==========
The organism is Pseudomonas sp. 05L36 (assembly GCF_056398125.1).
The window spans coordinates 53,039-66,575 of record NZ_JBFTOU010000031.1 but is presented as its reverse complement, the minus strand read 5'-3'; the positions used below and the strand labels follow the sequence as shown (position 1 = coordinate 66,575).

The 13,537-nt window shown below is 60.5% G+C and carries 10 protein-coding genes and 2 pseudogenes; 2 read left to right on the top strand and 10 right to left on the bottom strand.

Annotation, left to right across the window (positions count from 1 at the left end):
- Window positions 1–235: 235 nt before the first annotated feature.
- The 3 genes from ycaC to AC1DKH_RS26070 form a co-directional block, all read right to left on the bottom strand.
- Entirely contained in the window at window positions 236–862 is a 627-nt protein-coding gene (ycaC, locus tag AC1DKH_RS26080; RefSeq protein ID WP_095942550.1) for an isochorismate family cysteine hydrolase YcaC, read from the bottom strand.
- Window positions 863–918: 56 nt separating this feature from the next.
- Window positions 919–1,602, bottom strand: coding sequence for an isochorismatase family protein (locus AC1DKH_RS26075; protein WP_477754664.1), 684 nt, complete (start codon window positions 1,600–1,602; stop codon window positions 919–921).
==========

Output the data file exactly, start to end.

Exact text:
The organism is Pseudomonas sp. 05L36 (assembly GCF_056398125.1).
The window spans coordinates 53,039-66,575 of record NZ_JBFTOU010000031.1 but is presented as its reverse complement, the minus strand read 5'-3'; the positions used below and the strand labels follow the sequence as shown (position 1 = coordinate 66,575).

The 13,537-nt window shown below is 60.5% G+C and carries 10 protein-coding genes and 2 pseudogenes; 2 read left to right on the top strand and 10 right to left on the bottom strand.

Annotation, left to right across the window (positions count from 1 at the left end):
- Window positions 1–235: 235 nt before the first annotated feature.
- The 3 genes from ycaC to AC1DKH_RS26070 form a co-directional block, all read right to left on the bottom strand.
- Entirely contained in the window at window positions 236–862 is a 627-nt protein-coding gene (ycaC, locus tag AC1DKH_RS26080; RefSeq protein ID WP_095942550.1) for an isochorismate family cysteine hydrolase YcaC, read from the bottom strand.
- Window positions 863–918: 56 nt separating this feature from the next.
- Window positions 919–1,602, bottom strand: coding sequence for an isochorismatase family protein (locus AC1DKH_RS26075; protein WP_477754664.1), 684 nt, complete (start codon window positions 1,600–1,602; stop codon window positions 919–921).